CSU students are an active bunch, and the mountains are our playground. Countless adventures encircle us in rocky and snowcapped majesty. So, if you are itching to get up to the hills this weekend, as a fellow outdoor junky, I offer some of my personal favorites for you to check out.
This week’s recommendation: Chasm Lake, pools directly at the base of Longs Peak in Rocky Mountain National Park. The trail is a good 4.2 miles, one way, with 2,394 feet of elevation gain, and is loaded with photo opportunities for a new Facebook profile pic.
From the trailhead you’ll trek an easy 2 miles through dense forest to The Alpine Bridge. From there, you’ll step over a little waterfall and find yourself above tree line in no time.
This is where the hike gets tough. From here on out, you are exposed to the sun, the wind or anything else Mother Nature wants to throw at you. But the panorama of the tumultuous Longs Peak before you and the endless valley behind is worth it.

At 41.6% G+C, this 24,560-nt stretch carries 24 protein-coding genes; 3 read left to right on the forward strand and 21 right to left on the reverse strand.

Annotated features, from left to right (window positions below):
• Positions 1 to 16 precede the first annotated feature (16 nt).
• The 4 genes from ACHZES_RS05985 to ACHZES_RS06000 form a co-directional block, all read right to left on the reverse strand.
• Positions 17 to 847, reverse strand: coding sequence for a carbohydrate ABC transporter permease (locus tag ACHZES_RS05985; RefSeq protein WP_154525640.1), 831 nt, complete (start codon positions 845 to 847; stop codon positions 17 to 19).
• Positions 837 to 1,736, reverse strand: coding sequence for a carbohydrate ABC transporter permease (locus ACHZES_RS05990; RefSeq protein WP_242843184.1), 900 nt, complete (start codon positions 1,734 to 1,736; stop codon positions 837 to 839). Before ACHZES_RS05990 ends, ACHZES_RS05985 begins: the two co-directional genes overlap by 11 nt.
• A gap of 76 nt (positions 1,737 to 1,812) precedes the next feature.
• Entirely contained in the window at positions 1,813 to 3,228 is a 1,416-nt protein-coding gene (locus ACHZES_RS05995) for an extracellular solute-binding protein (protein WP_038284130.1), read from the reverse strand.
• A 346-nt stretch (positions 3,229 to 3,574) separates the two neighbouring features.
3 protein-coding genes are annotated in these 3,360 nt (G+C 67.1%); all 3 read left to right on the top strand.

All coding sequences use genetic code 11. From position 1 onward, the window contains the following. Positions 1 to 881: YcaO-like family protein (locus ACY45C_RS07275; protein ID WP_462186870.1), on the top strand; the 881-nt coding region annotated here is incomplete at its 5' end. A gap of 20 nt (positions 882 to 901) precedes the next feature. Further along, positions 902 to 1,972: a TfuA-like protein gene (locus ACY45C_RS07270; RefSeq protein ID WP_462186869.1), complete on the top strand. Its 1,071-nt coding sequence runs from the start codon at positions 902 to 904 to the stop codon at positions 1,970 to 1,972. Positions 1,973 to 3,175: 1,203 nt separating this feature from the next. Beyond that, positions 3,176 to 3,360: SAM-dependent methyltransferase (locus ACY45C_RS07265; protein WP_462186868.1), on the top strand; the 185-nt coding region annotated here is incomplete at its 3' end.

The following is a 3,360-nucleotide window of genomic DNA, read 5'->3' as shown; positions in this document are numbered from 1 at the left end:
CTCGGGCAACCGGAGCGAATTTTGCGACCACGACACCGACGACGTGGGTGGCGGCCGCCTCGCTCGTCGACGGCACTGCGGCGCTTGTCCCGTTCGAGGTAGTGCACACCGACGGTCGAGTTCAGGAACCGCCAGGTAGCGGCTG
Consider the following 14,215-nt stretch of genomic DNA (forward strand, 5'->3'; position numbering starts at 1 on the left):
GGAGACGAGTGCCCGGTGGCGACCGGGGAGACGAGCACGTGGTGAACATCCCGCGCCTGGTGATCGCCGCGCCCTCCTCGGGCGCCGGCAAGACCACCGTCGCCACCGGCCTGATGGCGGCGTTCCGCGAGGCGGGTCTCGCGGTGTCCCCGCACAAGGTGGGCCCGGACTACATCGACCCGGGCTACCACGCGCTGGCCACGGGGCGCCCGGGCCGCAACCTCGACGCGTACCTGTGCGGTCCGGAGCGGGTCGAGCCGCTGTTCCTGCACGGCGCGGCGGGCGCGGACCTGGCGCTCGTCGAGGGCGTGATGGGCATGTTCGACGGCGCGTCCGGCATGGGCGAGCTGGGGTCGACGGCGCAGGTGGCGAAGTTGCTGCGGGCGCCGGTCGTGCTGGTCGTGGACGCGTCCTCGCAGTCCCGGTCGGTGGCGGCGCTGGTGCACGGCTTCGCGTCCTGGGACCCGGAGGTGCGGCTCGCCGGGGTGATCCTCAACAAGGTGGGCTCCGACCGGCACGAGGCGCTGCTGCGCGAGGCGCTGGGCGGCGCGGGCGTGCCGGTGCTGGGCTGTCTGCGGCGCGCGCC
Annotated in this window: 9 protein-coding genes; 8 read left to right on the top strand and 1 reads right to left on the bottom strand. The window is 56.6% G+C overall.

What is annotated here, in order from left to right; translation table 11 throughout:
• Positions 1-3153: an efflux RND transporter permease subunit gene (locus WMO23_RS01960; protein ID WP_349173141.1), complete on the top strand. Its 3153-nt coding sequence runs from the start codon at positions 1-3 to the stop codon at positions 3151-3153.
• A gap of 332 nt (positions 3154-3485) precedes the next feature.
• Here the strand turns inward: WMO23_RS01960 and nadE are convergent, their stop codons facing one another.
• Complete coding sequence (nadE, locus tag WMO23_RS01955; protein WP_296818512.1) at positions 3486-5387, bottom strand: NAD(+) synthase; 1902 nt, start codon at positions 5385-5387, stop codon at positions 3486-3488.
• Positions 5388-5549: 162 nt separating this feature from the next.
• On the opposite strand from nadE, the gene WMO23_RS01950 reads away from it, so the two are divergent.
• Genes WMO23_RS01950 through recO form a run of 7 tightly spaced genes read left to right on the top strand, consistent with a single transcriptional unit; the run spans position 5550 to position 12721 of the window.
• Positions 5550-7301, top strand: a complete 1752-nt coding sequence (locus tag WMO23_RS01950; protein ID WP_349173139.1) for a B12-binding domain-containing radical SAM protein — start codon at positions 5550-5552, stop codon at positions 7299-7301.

After another 1.5 miles, the trail will fork off for the Keyhole route of Long’s peak. Stick to the left for the home stretch. The next .6 miles are downhill and provide a great view of Peacock Lake below.
The last tenth of a mile is a rock scramble up to the lake. Your legs will burn and your lungs will want to jump out of your chest and hit you in the face. But there is a reason this is one of my favorites.
The crystal-clear lake sits at 11,800 feet and is tucked into a chasm (hence the name.) Therefore, it is a great spot to escape the wind, eat lunch, watch the climbers doing the technical route of Longs and fight off the marmots.
It’s a must-see.
To get there, take Taft Hill Rd, Shields St. or College Ave. down into Loveland. Turn right onto Highway 34 (Eisenhower Blvd.) and drive all the way up to Estes Park. Then turn south on Highway 7. Drive about 9 miles and hang a right on Longs Peak Road.
Once you’re on that road you’ll find the trailhead within a few minutes. However, if there are cars parked on the side of the road, the lot is already full. So snag the first spot you see and hike up to the trail.
No worries about a National Park Pass. This trailhead is free!